BUILDING A SUSTAINABLE HOME ON THE SUNSHINE COAST?
Our philosophy is that ‘a project should not cost the earth’ both in terms of affordability and also in regards to our desire to employ sustainable design strategies and simple passive architectural principals, such as natural lighting, cross ventilation as well as the carefully considered orientation of a structure. Sustainabilty is a high priority of ours from the inital planning stages right through to completion. Our projects are a combination of playful, habitable sculptures as well as pragmatic environmental filters and containers for living . We are equally comfortable working to a tight budget on low cost solutions or the other end of the spectrum designing luxurious objects of desire that employ state of the art technology and everything in between.
Sustainability and sustainable design in general are both kind of vague and innocuous terms especially in the context of sunshine coast architecture and building design a broad explanation is that it ‘green or sustainable’ design’ generally refers to the choice of materials, the embodied energy of those materials and their origins and respective life spans or ability to be re-used.
SUSTAINABLE BUILDING DESIGN: ETHICAL CONSIDERATIONS
An example of embodied energy in a local house design is the specification of a simple timber beam- if you are concerned with your ecological impact and carbon foot print you should be asking yourself: is it a sustainable resource? has it come from a certified well-managed local forest where each tree removed is accounted for and replenished by another tree with a species specifically planted for its fast growing and low impact properties? or was it in fact ripped from an old growth forest in PNG or the Amazon rainforest? where the mass destruction of these trees is destroying orangutan populations and causing irrevocable harm to the planet.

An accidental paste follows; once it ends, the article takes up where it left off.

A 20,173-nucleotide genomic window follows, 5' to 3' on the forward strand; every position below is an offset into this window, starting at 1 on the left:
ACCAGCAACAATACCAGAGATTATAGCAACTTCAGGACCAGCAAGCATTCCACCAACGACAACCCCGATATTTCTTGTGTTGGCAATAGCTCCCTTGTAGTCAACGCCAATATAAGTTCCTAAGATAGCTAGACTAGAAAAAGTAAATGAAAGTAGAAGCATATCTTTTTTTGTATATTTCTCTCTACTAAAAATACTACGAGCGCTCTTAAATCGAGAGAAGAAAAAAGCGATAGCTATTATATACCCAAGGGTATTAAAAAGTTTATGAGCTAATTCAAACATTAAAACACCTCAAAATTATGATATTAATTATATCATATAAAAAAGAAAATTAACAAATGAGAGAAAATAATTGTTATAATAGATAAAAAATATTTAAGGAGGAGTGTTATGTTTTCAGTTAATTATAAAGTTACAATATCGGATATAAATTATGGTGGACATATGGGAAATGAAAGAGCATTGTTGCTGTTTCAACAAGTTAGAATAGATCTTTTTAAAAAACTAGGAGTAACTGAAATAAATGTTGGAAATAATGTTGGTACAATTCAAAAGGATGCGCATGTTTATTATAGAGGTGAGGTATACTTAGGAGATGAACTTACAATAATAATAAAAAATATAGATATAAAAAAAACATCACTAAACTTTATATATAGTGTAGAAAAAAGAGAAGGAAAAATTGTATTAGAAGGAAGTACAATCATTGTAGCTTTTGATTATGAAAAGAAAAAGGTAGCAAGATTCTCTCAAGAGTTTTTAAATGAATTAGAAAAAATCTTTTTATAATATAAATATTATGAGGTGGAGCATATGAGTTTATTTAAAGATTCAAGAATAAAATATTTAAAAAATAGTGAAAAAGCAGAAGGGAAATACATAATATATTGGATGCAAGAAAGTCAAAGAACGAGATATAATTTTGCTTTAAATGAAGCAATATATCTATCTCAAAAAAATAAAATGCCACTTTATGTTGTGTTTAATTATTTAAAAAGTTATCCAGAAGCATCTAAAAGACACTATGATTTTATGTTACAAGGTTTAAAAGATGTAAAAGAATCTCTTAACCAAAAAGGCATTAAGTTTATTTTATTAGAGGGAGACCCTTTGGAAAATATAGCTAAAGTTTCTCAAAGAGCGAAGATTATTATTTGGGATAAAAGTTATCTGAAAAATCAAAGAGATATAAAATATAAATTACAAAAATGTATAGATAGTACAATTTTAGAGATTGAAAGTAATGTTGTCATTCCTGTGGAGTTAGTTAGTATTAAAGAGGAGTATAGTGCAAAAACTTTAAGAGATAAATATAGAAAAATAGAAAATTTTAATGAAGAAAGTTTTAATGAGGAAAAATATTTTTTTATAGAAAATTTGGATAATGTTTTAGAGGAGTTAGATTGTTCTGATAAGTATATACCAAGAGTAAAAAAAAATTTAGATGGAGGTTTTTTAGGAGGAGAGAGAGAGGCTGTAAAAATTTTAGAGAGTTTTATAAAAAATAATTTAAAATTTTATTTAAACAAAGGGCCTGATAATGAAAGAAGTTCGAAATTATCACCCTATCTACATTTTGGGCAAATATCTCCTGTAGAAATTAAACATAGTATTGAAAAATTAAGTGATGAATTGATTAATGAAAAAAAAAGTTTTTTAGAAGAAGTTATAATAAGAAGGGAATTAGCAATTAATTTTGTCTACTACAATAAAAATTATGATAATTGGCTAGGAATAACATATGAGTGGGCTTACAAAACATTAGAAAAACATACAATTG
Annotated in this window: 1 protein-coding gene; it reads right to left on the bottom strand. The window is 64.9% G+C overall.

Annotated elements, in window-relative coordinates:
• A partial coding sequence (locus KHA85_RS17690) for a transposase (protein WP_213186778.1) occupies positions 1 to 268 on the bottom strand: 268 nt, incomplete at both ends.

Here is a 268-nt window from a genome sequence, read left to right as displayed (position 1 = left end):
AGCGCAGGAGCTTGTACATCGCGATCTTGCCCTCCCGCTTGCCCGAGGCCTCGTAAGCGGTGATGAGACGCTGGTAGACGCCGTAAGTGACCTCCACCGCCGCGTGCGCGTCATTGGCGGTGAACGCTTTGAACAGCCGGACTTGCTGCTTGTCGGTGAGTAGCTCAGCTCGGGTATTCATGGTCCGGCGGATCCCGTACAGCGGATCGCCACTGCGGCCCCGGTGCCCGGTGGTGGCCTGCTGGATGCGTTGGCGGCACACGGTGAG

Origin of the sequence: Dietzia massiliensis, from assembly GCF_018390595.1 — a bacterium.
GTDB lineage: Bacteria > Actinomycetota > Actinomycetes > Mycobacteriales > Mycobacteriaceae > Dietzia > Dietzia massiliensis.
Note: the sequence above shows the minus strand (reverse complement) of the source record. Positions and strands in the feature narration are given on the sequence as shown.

SUSTAINABLE HOME DESIGN: EMBODIED ENERGY
Another example is the distance materials used in a building project have travelled, marble floor tiles from Calcutta for example might be a lovely luxurious inclusion to your new beach house design on the sunshine coast and the financial savings may be less than a seemingly less exotic locally sourced materials, but the cost in terms of carbon emissions alone required to transport these heavy materials is something you should also factor into your decision that and the potentially horrendous working conditions of the third world factories where these materials are being processed.
SUSTAINABLE HOUSE DESIGN: ALTERNATIVE INSULATION
Sustainable innovation use of materials do not need to be high tech it can be purely a case of using old things in a new ways. Straw bales, a low tech, cheap localised building material is in recent times being vie viewed as a viable, sustainable insulative material for many different contexts. The same can be said for sheep’s wool is frequently employed as insulation in building for its high thermal properties.
SUSTAINABLE ARCHITECTURE: SYSTEMIC THINKING
Designers have the capacity to design sustainable environments that decrease the burdens of nature and enhance the quality of life—Nevertheless, in current sustainable design & environmental design courses this is not commonly the case. Ecologically minded design is often taken far less seriously than purely aesthetic driven design, which highlights an egotistical contempt for the environment and social coconsciousness.
Many designers trust blindly their ego / intuition and myopic design precedents of the supposed ‘greats’ who preceded them heavily influence their thinking , rather than looking at problems with a fresh set of eyes and a blank sheet of paper to create bespoke solutions. perhaps this is due to them lacking the imagination , fortitude or lateral thinking required for coming up with their own real world solutions or systemic thoughts. The few that manage to pontificate how the built environment design effects our values and sense of place commonly emphasise the sensual aspects of nature more akin to ‘ecological appreciation’ rather than employing holistic systems thinking.
Birkeland, J.,(2002).Design for Sustainability: A Sourcebook of Integrated Ecological Solutions EarthScan: London.